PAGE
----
US 5441219 A
A method for making a pressure tank includes procuring a metallic feed pipe (12) with a substantially cylindrical outer surface (312), a bore (21), and, at an attachment end thereof, an annular ring (350) protruding from the cylindrical outer surface. A dissolvable mandrel (410) in the shape of the desired tank or pressure vessel is made. The mandrel includes a neck portion (412, 414) dimensioned to fit within the bore of the feed pipe. If necessary, the outer surface of the mandrel is rendered electrically conductive, as for example by metal sputtering or evaporation, or by electroless deposition. A thin layer (328) of ductile metal is then electrolytically deposited over the outer surface of the mandrel, extending onto the outer surface of the feed pipe in the pipe-to-tank coupling region, closely fitting over the annular ring, to thereby form a tank liner. A composite reinforcing shell (322) is formed around the liner, and extending over the liner in the coupling region. Thereafter, a solvent is applied to dissolve the mandrel. In a particular embodiment, the ductile metal is copper, the metallic pipe is steel, and the composite material is graphite-fiber reinforced epoxy, applied in the form of a yarn, tow or tape which may be preimpregnated with partially cured epoxy resin, or which if not preimpregnated, is impregnated during winding. The epoxy is cured to form the reinforcing shell. A spacecraft includes a thruster engine, a tank as described, and interconnecting plumbing.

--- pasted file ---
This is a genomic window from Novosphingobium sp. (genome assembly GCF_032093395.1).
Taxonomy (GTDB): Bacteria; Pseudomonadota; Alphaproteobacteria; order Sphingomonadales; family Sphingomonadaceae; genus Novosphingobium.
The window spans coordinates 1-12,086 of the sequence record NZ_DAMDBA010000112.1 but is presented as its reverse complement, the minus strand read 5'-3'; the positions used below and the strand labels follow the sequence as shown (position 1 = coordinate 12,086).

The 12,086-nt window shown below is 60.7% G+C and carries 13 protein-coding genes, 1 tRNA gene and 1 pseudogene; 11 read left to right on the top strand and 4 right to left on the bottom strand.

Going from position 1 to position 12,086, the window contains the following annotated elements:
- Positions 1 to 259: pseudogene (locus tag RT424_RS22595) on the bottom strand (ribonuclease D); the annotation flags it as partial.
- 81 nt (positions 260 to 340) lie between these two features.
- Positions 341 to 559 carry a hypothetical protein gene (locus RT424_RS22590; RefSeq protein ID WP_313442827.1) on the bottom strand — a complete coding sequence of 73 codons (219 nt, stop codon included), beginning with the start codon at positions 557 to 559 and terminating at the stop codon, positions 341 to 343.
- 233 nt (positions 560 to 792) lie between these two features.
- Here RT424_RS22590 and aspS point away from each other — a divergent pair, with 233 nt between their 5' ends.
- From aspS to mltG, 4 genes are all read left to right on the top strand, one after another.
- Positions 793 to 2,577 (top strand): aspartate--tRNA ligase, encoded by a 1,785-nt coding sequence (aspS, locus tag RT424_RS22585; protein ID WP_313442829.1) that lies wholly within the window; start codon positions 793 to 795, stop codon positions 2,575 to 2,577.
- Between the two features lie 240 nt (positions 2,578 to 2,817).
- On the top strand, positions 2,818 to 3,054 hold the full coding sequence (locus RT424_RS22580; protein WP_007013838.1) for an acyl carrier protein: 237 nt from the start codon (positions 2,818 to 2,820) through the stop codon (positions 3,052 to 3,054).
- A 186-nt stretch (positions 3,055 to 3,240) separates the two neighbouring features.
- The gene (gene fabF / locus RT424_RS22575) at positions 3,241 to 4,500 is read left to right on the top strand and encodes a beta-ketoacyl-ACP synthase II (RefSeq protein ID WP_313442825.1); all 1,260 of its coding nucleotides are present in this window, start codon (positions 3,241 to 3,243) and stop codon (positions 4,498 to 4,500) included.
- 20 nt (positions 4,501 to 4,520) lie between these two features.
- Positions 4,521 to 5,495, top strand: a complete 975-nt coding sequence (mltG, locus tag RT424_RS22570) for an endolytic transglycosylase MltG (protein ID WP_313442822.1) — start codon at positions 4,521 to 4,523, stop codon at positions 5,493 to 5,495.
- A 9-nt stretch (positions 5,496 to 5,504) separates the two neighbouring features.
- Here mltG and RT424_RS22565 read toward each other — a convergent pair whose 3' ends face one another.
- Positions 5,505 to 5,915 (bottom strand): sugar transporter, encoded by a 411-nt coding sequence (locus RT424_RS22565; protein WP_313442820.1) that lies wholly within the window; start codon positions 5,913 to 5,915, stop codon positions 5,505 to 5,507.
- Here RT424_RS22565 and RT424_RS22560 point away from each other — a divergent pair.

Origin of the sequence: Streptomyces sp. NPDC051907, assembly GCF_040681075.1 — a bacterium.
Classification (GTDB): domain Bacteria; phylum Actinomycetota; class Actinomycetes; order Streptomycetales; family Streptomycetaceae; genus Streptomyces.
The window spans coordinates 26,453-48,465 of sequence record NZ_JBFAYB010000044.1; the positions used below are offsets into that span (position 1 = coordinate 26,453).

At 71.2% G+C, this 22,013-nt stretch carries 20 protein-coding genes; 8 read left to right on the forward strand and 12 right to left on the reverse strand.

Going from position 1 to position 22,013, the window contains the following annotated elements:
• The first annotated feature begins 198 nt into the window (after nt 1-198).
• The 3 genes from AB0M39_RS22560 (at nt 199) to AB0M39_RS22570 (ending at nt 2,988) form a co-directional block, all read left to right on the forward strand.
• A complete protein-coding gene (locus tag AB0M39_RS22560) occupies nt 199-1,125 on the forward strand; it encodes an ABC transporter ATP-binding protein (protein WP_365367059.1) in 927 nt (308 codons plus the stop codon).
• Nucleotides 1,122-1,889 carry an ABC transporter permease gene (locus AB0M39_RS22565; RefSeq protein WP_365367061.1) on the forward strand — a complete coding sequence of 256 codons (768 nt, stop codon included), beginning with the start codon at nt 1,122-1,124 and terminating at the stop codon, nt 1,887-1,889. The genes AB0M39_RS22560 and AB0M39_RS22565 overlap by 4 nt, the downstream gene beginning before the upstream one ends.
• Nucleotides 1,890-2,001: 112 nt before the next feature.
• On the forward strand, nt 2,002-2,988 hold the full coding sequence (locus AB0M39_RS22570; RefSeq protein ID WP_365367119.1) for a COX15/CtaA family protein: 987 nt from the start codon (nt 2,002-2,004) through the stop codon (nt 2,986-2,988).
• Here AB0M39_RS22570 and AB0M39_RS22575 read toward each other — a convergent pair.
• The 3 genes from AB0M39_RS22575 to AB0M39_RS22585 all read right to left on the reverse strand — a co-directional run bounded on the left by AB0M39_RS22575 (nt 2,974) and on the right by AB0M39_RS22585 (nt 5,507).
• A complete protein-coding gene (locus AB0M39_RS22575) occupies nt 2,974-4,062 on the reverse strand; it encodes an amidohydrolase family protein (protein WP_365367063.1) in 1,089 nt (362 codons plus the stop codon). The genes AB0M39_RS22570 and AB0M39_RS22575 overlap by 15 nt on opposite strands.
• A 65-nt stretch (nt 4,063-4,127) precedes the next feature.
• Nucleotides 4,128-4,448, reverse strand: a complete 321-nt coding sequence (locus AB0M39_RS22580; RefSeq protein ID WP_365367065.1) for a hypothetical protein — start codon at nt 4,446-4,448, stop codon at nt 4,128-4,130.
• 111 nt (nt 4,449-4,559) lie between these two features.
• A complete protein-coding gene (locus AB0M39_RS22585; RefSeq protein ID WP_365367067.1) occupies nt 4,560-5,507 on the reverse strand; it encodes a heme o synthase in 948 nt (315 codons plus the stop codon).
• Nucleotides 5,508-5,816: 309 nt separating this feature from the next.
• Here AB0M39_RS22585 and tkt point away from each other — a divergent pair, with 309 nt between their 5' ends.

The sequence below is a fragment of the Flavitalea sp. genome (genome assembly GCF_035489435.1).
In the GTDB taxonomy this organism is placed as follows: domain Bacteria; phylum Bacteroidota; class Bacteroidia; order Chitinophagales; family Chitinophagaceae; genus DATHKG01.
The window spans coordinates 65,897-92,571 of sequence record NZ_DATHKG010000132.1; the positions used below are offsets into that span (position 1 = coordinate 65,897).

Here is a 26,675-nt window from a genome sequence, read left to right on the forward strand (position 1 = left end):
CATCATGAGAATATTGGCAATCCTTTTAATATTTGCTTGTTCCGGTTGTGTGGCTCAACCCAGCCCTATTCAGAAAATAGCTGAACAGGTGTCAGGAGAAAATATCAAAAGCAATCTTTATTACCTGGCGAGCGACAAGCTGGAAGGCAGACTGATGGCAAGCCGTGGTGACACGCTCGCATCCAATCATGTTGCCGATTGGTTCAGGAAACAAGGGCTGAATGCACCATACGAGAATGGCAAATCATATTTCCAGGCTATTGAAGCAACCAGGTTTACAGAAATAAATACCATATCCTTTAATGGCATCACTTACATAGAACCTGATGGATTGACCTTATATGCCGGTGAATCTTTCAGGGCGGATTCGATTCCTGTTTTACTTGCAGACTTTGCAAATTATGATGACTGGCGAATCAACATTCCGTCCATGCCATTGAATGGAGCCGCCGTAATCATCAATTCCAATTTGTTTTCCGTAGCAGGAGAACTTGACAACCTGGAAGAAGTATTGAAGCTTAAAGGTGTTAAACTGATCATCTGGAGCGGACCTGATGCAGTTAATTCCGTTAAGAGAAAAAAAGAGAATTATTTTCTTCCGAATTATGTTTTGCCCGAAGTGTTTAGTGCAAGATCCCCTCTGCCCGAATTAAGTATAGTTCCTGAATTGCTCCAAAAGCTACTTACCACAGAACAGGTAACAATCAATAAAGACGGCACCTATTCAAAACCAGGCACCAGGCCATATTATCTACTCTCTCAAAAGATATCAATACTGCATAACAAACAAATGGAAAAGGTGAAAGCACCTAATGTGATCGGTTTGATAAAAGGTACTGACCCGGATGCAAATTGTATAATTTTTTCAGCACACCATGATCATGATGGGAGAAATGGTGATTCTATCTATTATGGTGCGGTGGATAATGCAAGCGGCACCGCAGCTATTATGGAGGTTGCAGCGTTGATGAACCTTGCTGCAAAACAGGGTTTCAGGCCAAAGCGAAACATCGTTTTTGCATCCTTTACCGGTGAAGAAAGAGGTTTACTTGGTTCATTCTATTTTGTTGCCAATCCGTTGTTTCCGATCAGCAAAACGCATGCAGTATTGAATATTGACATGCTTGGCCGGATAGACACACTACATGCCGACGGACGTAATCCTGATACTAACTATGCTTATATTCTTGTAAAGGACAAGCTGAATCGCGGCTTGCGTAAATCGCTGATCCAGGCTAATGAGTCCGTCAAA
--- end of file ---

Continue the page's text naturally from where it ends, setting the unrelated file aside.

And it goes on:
1. A tank including a cavity for storing a fluid, said tank comprising:
an elongated metal feed pipe defining a longitudinal axis, an outer surface and a bore, said pipe including a coupling portion near one end thereof, said coupling portion including a substantially cylindrical outer surface, said coupling region also including an annular ring integral with said cylindrical outer surface and protruding radially from said cylindrical outer surface;
a thin, ductile metal tank liner defining said cavity, and also defining an elongated neck portion extending over and around said coupling portion of said pipe, and closely fitted about said annular ring; and
a composite reinforcing outer shell closely fitted about said liner, and extending over said neck portion and coupling region in a manner to, in said coupling region, sandwich said liner between said feed pipe, including said integral annular ring, and said outer shell.
2. A tank according to claim 1, wherein the material of said liner is copper, and the material of said outer shell is graphite-fiber reinforced epoxy resin.
3. A tank according to claim 1, wherein said feed pipe further comprises a flared portion extending from a point between said annular ring and said one end toward said one end.
4. A spacecraft comprising a tank defining a cavity for storing an expendable fluid, said spacecraft comprising:
an engine mounted on said body;
an elongated metal feed pipe defining a longitudinal axis, an outer surface and a bore, said pipe including a coupling portion near one end thereof, said coupling portion including a substantially cylindrical outer surface, said coupling region also including an annular ring integral with said cylindrical outer surface and protruding radially outward from said cylindrical outer surface;